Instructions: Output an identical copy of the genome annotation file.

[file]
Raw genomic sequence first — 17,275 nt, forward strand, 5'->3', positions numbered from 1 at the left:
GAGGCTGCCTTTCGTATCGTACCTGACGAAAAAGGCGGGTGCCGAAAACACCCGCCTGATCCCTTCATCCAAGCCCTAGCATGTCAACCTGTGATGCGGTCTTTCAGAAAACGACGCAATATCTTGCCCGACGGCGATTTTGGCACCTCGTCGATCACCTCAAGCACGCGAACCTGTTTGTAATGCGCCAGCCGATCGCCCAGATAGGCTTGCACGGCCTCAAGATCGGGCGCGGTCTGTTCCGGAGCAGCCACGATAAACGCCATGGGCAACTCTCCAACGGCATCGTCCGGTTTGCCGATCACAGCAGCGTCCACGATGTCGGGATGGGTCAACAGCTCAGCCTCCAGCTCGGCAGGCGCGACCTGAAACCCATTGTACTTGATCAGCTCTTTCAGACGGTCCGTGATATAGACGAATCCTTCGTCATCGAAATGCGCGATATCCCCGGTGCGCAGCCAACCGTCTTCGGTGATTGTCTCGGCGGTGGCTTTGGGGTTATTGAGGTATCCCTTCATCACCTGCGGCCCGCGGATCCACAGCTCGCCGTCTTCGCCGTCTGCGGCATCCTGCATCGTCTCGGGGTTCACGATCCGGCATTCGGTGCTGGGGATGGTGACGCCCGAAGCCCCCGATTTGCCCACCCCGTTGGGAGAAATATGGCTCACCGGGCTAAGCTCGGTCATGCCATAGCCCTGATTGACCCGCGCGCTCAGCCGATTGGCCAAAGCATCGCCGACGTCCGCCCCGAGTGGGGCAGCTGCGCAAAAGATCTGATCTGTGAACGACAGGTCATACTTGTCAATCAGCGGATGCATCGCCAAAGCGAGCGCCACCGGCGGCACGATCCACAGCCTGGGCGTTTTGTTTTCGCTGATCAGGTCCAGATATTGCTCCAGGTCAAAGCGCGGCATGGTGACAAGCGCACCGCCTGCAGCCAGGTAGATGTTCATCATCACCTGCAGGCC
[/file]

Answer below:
Raw genomic sequence first — 17,275 nt, forward strand, 5'->3', positions numbered from 1 at the left:
GAGGCTGCCTTTCGTATCGTACCTGACGAAAAAGGCGGGTGCCGAAAACACCCGCCTGATCCCTTCATCCAAGCCCTAGCATGTCAACCTGTGATGCGGTCTTTCAGAAAACGACGCAATATCTTGCCCGACGGCGATTTTGGCACCTCGTCGATCACCTCAAGCACGCGAACCTGTTTGTAATGCGCCAGCCGATCGCCCAGATAGGCTTGCACGGCCTCAAGATCGGGCGCGGTCTGTTCCGGAGCAGCCACGATAAACGCCATGGGCAACTCTCCAACGGCATCGTCCGGTTTGCCGATCACAGCAGCGTCCACGATGTCGGGATGGGTCAACAGCTCAGCCTCCAGCTCGGCAGGCGCGACCTGAAACCCATTGTACTTGATCAGCTCTTTCAGACGGTCCGTGATATAGACGAATCCTTCGTCATCGAAATGCGCGATATCCCCGGTGCGCAGCCAACCGTCTTCGGTGATTGTCTCGGCGGTGGCTTTGGGGTTATTGAGGTATCCCTTCATCACCTGCGGCCCGCGGATCCACAGCTCGCCGTCTTCGCCGTCTGCGGCATCCTGCATCGTCTCGGGGTTCACGATCCGGCATTCGGTGCTGGGGATGGTGACGCCCGAAGCCCCCGATTTGCCCACCCCGTTGGGAGAAATATGGCTCACCGGGCTAAGCTCGGTCATGCCATAGCCCTGATTGACCCGCGCGCTCAGCCGATTGGCCAAAGCATCGCCGACGTCCGCCCCGAGTGGGGCAGCTGCGCAAAAGATCTGATCTGTGAACGACAGGTCATACTTGTCAATCAGCGGATGCATCGCCAAAGCGAGCGCCACCGGCGGCACGATCCACAGCCTGGGCGTTTTGTTTTCGCTGATCAGGTCCAGATATTGCTCCAGGTCAAAGCGCGGCATGGTGACAAGCGCACCGCCTGCAGCCAGGTAGATGTTCATCATCACCTGCAGGCC